The drugs are licensed to treat certain types of cancer
US scientists say they have successfully reversed the effects of Alzheimer's with experimental drugs.
The drugs target and boost the function of a newly pinpointed gene involved in the brain's memory formation.
In mice, the treatment helped restore long-term memory and improve learning for new tasks, Nature reports.
The same drugs - HDAC inhibitors - are currently being tested to treat Huntington's disease and are on the market to treat some cancers.
They reshape the DNA scaffolding that supports and controls the expression of genes in the brain.
The Alzheimer's gene the drugs act upon, histone deacetylase 2 (HDAC2), regulates the expression of a plethora of genes implicated in plasticity - the brain's ability to change in response to experience - and memory formation.
This findings build on the team's 2007 breakthrough in which mice with symptoms of Alzheimer's disease regained long-term memories and the ability to learn.
Lead researcher Professor Li-Huei Tsai explained: "It brings about long-lasting changes in how other genes are expressed, which is probably necessary to increase numbers of synapses and restructure neural circuits, thereby enhancing memory.
"To our knowledge, HDAC inhibitors have not been used to treat Alzheimer's disease or dementia.
"But now that we know that inhibiting HDAC2 has the potential to boost synaptic plasticity, synapse formation and memory formation.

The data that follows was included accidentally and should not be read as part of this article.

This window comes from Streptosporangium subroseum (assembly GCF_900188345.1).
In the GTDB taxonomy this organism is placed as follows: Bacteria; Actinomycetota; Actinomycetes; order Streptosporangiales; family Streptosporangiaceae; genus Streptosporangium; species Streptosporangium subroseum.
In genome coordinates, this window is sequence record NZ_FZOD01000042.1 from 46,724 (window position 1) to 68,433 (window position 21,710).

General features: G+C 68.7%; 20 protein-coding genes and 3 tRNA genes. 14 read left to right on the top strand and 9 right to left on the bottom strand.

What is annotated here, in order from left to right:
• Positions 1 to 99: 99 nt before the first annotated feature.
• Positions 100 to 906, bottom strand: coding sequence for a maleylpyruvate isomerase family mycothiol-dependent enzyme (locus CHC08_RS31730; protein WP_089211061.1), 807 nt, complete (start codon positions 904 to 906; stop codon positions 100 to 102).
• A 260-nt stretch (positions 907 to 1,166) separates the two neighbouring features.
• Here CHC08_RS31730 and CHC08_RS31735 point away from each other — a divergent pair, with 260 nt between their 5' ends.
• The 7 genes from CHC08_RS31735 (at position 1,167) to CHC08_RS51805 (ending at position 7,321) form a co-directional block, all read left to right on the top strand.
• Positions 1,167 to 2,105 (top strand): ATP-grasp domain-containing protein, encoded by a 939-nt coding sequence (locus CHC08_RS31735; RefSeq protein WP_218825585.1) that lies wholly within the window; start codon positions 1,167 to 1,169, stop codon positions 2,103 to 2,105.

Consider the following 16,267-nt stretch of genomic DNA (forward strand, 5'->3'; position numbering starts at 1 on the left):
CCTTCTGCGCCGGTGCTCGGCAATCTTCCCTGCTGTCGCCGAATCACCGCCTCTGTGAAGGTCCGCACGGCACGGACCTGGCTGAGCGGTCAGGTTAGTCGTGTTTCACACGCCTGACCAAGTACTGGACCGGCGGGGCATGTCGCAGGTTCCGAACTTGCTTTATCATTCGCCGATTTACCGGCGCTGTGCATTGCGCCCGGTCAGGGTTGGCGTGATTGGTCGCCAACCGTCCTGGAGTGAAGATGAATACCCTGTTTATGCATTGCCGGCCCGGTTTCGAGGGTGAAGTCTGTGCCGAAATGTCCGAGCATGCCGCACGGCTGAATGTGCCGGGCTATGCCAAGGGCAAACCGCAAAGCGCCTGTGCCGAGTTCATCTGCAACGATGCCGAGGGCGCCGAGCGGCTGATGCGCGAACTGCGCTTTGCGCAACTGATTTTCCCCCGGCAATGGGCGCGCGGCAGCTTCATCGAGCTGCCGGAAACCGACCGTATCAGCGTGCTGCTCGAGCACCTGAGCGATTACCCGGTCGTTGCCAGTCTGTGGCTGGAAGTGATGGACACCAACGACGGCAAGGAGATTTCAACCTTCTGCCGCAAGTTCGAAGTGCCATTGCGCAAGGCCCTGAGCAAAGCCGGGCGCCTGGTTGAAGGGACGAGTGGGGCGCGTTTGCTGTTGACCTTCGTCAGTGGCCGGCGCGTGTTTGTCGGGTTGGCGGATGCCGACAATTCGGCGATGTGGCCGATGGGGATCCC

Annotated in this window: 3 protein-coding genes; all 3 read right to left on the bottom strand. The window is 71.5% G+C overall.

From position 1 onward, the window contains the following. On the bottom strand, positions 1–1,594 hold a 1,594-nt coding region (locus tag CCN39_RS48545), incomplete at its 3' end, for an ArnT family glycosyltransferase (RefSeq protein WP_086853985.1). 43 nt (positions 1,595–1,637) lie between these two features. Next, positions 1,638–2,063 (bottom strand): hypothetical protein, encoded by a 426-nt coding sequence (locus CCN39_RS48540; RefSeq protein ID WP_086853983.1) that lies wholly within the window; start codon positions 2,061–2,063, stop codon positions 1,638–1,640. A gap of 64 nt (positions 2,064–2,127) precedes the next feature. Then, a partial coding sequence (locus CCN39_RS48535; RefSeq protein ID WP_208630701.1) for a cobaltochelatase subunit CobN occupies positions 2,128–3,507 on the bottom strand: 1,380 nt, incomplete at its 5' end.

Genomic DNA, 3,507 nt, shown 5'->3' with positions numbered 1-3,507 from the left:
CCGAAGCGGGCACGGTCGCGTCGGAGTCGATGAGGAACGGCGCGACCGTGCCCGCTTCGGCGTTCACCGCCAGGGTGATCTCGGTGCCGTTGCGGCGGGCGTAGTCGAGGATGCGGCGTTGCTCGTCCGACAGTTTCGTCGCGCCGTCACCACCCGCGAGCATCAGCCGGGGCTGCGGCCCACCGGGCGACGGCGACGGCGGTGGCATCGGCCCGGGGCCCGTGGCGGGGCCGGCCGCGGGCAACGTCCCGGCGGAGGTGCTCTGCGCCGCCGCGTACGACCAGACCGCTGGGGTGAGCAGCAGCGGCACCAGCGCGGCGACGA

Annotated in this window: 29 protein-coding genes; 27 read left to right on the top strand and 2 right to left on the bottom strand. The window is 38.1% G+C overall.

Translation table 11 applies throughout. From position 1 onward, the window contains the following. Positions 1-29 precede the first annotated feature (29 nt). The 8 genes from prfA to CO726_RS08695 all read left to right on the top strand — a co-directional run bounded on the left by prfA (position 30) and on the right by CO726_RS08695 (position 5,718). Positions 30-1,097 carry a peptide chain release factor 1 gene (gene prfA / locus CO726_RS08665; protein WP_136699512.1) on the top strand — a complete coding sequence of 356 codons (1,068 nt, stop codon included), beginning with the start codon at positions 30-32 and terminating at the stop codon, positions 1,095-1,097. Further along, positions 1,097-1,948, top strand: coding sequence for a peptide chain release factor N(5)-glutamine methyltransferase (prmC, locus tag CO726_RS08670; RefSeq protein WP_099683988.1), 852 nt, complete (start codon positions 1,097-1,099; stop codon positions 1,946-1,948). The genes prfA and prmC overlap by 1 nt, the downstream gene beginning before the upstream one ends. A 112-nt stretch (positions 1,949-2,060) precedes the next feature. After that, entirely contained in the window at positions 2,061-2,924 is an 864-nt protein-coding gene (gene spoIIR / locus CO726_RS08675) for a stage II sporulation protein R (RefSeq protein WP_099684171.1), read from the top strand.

"In the next step, we will develop new HDAC2-selective inhibitors and test their function for human diseases associated with memory impairment to treat neurodegenerative diseases."
HDAC inhibitor treatment for humans with Alzheimer's disease is still a decade or more away, she said.
The chief executive of the Alzheimer's Research Trust, Rebecca Wood, said: "This is promising research which improves our understanding of memory loss in Alzheimer's.
"We need to do more research to investigate whether developing treatments that control this gene could benefit people with Alzheimer's.
"We desperately need to fund more research to head off a forecast doubling the UK population living with dementia."
Julie Williams, an expert in the genetics of Alzheimer's for the trust, said scientists were on the brink of finding a number of candidate genes that increase the risk of developing Alzheimer's.
"If we can find the triggers and causes then we can hopefully prevent them. That is the great ambition."